Review: Line 6 HX Effects

Line 6 HX Effects isn’t exactly a budget option for signal-processing zealots, but it delivers high-quality sound and the ability to bend and shape tone to your will.
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It hit me suddenly and without warning. I looked down at the massive footprint of my pedalboard and felt silly. The behemoth didn’t fit on small stages without cheating me and my bandmates of personal space, and sound crews rolled their eyes whenever I dragged the thing into venues.

It turns out I didn’t need this mothership at all. All I required was a single utility player to cover multiple “glimmer” effects while I deployed my favorite analog pedals for the noisy stuff. Line 6’s HX Effects does the utility gig beautifully — albeit with a caveat or two — and it’s a brilliant first-responder for backline gigs and studio sessions.


Remember that caveat or two? While HX Effects is definitely a portable and powerful effects workstation, it still rocks a 10.5” x 7.5” footprint, and that’s a significant amount of space on the average pedalboard. It’s also a $599 investment, which can be tough for guitarists on a limited budget.

Caveats now behind us, HX Effects, when used as a standalone device, brings a ton of tonal armament to performances with minimal hassle. It can fit into the front pocket of guitar gig bags with ease. What’s more, I’ve stuffed it into briefcases, small backpacks and even computer bags, with enough room left over for instrument and power cables, other accessories and even a book for on-the-road reading.

Unlike the more full-featured Line 6 Helix ($1,499 street), HX Effects does not include onboard amp models, so it’s not a complete fly rig with all the trimmings. But if you’re provided a backline at your shows, you can pretty much sling a guitar case over your shoulder and walk onto an airplane or jump into a taxi with no concerns — except avoiding bad road food and nailing your performance. Travel-wise, I found the box road-tough enough to see action on American Ninja Warrior. It survived a couple of roadie tragedies — two hardshell guitar cases were dropped on its front panel, and it fell from the cargo area of my Mazda CX5 straight onto the street — with no busted knobs or other ill effects at all.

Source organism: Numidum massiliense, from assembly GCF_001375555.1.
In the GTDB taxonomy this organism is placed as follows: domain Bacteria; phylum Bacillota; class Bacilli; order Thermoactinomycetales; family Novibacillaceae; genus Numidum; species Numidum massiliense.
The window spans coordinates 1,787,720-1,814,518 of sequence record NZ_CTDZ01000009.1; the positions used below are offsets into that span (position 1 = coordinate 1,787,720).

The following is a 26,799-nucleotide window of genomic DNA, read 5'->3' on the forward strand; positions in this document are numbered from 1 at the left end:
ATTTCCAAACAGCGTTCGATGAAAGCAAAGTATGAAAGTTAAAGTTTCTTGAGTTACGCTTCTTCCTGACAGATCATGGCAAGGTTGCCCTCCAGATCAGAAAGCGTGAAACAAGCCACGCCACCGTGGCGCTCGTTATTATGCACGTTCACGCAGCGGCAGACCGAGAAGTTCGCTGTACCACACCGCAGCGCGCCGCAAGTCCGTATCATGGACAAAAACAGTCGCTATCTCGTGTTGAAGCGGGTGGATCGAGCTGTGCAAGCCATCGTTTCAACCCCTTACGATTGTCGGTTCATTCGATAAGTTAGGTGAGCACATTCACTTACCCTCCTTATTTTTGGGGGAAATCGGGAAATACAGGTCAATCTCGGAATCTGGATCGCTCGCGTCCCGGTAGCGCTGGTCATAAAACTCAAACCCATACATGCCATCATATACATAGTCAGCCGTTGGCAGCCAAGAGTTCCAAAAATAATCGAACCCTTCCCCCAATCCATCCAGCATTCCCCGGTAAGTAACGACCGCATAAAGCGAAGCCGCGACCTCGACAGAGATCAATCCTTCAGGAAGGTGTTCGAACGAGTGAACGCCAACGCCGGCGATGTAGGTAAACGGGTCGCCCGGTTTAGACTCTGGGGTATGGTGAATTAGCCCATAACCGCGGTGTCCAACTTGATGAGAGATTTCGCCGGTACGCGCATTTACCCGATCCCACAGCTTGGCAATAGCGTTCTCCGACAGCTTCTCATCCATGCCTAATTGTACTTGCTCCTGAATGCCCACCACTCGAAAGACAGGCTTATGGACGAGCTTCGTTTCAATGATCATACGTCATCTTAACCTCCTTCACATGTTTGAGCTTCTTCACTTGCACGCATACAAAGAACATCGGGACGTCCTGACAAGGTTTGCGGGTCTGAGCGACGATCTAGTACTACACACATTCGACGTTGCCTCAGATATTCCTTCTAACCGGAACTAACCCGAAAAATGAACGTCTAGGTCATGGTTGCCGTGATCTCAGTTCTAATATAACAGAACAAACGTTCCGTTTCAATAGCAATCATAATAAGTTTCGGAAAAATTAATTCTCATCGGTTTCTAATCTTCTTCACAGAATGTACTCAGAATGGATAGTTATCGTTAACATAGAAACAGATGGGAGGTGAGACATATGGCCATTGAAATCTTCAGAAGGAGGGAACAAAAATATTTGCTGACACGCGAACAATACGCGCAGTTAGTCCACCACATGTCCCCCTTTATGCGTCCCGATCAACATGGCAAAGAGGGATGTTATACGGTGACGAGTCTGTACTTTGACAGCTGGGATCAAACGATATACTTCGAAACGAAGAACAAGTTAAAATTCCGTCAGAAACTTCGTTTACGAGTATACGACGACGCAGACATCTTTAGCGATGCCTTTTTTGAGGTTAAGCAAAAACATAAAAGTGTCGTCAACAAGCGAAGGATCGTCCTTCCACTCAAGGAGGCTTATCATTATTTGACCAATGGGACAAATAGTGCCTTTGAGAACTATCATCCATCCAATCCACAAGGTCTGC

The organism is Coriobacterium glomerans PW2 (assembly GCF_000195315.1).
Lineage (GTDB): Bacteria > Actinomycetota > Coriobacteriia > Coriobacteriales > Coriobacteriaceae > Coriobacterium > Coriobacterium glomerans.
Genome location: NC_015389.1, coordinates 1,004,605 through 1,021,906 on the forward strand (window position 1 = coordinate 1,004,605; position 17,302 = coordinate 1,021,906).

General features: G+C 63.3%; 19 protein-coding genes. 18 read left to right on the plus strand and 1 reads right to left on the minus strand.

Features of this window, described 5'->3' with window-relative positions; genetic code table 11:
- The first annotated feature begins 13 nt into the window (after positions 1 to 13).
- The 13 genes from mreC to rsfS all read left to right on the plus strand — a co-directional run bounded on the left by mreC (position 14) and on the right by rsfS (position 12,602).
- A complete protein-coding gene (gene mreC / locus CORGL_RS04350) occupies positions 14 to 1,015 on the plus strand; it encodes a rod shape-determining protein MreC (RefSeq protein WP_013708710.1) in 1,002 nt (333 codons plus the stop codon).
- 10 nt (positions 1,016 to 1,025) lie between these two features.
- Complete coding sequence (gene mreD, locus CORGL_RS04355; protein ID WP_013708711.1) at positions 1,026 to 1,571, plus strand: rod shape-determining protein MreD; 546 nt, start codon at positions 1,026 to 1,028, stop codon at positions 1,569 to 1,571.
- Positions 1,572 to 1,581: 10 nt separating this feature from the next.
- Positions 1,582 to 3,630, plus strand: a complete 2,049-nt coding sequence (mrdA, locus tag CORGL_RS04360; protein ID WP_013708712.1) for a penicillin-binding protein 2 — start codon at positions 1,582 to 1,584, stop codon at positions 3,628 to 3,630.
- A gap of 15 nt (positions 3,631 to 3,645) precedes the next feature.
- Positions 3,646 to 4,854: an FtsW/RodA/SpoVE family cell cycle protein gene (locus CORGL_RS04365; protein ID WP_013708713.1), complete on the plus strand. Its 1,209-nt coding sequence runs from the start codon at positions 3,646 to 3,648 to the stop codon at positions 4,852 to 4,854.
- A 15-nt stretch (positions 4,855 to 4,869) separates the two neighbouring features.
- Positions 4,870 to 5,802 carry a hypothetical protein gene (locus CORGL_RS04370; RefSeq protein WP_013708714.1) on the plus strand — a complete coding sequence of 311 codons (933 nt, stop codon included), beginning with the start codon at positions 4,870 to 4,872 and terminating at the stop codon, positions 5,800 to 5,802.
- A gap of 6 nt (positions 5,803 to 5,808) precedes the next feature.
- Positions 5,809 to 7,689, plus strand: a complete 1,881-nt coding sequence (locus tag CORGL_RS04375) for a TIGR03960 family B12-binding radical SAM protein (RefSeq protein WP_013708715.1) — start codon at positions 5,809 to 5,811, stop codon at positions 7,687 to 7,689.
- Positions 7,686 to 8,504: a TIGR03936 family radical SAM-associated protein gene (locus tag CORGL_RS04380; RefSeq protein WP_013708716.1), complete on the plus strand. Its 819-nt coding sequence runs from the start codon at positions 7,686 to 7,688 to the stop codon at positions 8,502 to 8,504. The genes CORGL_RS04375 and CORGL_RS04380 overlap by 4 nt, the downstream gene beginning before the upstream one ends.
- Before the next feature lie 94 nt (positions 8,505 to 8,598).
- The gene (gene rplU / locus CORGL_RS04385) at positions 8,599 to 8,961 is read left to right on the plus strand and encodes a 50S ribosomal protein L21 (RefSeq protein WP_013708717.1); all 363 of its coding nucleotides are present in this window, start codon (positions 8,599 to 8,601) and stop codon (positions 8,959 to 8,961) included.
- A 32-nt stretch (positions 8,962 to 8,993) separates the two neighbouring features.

HX offers six effect footswitches surrounded by an illuminated base. Each ring is color coded to a specific effects type — a brilliant touch, by the way — and a scribble strip above each of the switches identifies the effect selected. HX Effects allows up to nine active effects in a single preset. There are two additional footswitches for mode selection (Stomp, Preset, Snapshot, Bank) and tap tempo/tuner.

The mode feature is an ingenious way to tailor HX Effects for different types of gigs. For maximum flexibility, Line 6 defines a preset as a preset, whether you’re in Stomp or Preset mode, but how the presets are displayed on the switches changes, and there are some procedural variations, as well. There’s an excellent video at that explains all of this, but, being someone who appreciates tactical clarity, I decided to split the modes into two extremely butt-simple operations.

For basic rock gigs, I organized the Stomp mode presets solely as I would on a conventional pedalboard, with six “stomp boxes” at the ready, one for each of the HX effects’ on/off switches. Things can get complex in Stomp mode, as you can dive into multiple parameters, transmit MIDI messages, switch between several effects and so on, but I didn’t do that. (Yep, I abide by the Keep It Simple Stupid approach.)

Why not bail on HX Effects entirely and just use my conventional pedalboard? Good question, and here’s where I loved the flexibility of this box: